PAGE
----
That’s what I wondered actually, if one of the ways that you and they may have this conversation is this possibility of a sliding scale. So as you’re reducing your debt, and your wage may also be increasing as you know, sort of move forward in your career, and maybe you and your partner, at that point can combine your borrowing capacity, and the banks could look at it and say, well, we know you’re on this income, and you may only have, you know, three or five years left to pay it off. So, we might assess the risk differently in terms of what we’ll give you now knowing that you’re close to really paying it all off. 

Anna Bligh   

And remember that banks also apply what’s called a buffer. So whatever the interest rate, they’re going to charge you, they add 3% to that, so that they can be confident that if you have a change of circumstances, or if the economy changes rapidly, then you are still well placed to keep paying your mortgage because banks know that young people, you know, on a 30 year mortgage. All kinds of things are going to happen. Some of them will be out of the workforce for a while having families, they might have an accident that, you know, keeps them out of the workforce for a while. These are the ups and downs of real lives, the economy in a 30-year timeframe will go up and down.  

Sofie Formica   

Certainly housing. It certainly has in the last couple of years, Anna I wanted to ask you, you mentioned education minister Jason Clare. And he’s acknowledged that more needs to be done around student debt and home loans. But I just wonder, from your perspective, if you think there are still some missed levers that the government could be pulling, because like you just outlined, we’ve got this hot housing market, inflationary pressures, cost of living pressures, interest rates, where they are. You like me, we’ve both got young adult children, it just seems to be that it’s a generation who are really up against it financially, in almost every metric.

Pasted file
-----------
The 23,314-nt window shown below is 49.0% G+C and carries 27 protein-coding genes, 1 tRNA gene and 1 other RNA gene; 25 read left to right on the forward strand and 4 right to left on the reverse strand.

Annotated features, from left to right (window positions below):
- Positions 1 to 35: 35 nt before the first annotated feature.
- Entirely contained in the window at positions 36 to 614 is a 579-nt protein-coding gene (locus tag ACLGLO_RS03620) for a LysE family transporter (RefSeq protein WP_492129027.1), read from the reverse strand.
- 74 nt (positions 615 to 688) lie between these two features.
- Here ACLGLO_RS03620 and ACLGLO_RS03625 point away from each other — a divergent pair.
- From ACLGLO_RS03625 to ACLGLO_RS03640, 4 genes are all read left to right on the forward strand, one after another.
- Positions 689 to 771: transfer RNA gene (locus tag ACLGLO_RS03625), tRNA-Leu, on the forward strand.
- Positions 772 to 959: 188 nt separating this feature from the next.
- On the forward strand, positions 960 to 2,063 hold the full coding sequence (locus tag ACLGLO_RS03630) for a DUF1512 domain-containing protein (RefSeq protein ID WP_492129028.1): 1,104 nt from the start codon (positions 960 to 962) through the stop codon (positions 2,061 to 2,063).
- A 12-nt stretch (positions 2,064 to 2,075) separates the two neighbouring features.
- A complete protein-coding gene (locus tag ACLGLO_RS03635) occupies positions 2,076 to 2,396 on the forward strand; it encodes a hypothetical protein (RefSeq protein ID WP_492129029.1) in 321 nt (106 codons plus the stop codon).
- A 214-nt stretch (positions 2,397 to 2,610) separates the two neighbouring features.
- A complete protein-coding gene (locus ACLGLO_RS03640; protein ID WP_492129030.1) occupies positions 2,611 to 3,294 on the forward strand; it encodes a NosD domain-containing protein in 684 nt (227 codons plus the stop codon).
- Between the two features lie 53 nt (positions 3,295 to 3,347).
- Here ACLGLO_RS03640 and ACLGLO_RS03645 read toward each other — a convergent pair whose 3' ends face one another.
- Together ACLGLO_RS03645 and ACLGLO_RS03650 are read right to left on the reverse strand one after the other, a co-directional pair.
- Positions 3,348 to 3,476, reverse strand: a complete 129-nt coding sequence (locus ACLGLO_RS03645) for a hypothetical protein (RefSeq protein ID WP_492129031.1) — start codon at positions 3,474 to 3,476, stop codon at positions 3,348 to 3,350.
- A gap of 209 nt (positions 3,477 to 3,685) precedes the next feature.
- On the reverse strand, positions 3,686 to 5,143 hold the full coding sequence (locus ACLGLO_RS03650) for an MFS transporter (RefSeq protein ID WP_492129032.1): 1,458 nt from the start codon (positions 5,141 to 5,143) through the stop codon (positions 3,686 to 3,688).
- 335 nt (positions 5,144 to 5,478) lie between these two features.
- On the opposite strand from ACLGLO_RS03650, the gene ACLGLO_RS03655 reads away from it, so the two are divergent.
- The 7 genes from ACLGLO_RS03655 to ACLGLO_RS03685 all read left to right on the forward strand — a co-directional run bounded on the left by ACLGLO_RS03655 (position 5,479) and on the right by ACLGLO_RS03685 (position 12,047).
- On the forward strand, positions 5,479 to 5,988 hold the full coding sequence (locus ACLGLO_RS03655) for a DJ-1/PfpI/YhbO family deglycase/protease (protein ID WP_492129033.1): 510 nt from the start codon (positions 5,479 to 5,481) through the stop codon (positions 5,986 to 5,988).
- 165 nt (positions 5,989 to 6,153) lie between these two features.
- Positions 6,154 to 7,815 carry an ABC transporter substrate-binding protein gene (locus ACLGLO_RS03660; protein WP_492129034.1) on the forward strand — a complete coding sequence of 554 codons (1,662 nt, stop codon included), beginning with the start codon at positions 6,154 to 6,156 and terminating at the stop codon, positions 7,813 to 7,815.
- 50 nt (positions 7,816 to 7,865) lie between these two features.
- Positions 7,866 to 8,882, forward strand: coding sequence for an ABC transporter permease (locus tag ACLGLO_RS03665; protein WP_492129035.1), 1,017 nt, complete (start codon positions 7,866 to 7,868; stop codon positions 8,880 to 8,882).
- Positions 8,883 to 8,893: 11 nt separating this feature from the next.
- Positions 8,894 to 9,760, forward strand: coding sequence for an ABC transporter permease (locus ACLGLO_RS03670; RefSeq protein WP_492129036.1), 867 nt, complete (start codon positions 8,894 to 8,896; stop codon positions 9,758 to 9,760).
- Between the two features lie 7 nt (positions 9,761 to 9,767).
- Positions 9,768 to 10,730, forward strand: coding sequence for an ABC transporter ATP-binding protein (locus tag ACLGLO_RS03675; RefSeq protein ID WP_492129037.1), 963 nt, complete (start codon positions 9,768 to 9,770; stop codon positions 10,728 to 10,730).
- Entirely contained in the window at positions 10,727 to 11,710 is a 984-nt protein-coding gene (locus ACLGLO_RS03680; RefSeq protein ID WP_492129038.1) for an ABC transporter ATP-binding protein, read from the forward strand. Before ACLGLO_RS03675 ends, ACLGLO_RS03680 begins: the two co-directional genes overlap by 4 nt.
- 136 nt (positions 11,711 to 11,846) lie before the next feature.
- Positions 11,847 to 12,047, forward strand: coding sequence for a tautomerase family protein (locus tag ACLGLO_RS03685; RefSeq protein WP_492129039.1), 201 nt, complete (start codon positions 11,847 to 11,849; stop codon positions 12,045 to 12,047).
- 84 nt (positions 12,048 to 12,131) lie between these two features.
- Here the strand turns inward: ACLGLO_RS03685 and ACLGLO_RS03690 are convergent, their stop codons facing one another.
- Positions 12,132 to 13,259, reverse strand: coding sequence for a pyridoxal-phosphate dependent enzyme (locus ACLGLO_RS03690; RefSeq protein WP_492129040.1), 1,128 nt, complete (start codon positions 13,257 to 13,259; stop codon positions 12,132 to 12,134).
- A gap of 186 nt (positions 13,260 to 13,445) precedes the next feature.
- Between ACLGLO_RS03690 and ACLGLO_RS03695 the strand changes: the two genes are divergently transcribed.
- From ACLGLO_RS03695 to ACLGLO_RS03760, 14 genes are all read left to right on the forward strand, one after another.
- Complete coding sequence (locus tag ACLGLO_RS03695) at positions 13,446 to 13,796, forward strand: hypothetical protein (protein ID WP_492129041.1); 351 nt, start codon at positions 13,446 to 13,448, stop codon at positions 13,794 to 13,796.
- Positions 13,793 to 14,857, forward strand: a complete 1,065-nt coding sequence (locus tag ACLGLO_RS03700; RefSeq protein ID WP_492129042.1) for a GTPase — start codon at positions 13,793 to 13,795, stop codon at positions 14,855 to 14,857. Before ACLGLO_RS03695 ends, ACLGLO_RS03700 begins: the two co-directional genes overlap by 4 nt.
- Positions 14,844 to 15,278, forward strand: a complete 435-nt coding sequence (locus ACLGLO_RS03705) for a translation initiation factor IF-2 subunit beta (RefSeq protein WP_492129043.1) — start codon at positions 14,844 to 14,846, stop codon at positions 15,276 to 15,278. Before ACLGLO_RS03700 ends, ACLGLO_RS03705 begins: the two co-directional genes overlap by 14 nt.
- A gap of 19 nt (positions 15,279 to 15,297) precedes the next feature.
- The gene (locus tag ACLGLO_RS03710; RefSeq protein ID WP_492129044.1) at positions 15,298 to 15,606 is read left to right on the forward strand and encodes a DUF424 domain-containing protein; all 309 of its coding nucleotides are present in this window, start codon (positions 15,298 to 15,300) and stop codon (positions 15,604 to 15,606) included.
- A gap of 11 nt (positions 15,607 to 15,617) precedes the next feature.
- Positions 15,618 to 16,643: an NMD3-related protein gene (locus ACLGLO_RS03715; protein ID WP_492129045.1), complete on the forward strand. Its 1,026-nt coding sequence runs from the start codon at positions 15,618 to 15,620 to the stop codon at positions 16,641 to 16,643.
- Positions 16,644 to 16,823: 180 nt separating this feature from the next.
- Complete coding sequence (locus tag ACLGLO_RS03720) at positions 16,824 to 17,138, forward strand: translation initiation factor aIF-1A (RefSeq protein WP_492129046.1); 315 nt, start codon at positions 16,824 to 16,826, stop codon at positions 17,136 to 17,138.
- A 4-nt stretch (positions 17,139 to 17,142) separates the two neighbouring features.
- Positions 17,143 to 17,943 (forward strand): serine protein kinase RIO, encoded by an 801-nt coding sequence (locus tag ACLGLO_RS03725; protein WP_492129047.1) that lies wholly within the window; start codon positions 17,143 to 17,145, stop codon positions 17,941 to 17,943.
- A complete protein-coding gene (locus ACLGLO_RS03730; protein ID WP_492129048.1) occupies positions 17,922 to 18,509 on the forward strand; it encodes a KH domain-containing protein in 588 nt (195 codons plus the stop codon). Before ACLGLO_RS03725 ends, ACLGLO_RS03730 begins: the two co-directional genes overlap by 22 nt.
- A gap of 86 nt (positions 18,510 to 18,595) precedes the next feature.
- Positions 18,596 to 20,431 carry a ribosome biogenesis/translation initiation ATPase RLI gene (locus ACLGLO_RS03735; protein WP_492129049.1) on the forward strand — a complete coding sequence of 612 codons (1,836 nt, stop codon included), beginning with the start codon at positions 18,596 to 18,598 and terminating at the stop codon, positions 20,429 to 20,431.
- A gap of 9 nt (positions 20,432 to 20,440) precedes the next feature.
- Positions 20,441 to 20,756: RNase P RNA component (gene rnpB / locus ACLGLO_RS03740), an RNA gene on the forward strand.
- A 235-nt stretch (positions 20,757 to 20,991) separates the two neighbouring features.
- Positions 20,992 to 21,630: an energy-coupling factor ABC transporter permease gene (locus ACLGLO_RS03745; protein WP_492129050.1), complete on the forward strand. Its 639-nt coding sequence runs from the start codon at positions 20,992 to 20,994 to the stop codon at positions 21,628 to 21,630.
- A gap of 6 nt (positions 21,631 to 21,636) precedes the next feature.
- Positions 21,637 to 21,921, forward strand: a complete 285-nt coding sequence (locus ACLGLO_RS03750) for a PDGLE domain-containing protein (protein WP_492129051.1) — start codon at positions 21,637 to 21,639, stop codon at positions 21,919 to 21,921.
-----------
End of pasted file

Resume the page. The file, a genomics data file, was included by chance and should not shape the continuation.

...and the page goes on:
Anna Bligh   

There’s no doubt about that Sofie, and banks recognise that it’s extremely difficult now for first homebuyers. You know, I think most economists would agree that the single biggest issue is supply of new housing into the housing market. And, you know, anything that governments at a state or federal or local level can do to sensibly expedite planning approvals and get more product to market, I think will make a very big difference. But there’s not much comfort to people who are sitting there now right today trying to get into the market. So, I do think we’ve got to have an open mind and look at everything. But I do caution I can’t see a circumstance where banks won’t take HECS into account at all, because that would leave I think a lot of young people at serious risk of entering into a loan that they ultimately couldn’t afford and in a spiral of financial difficulty that makes them worse off. So, something we’ve got to approach carefully. Not a knee-jerk reaction to a sort of hot political issue. But with an open mind and think about what could we do differently that would for some young people, by no means all, but for some young people make a difference? 

Sofie Formica   

I have to ask you before you go, because it’s been a little while since we’ve spoken as we march towards a state election here in a few months and today there’s been more money thrown at Queensland. Is there anything about politics you miss? 

Anna Bligh   

There are days when I miss some of the excitement and adrenaline of it, but I am enjoying the quiet life and that’s not a bad thing.  

Sofie Formica   

Thank you so much for your time this afternoon. Really appreciate it. That’s Anna Bligh. Chief Executive of the Australian Banking Association. All the best to you Anna. 

Anna Bligh   

Thanks so much.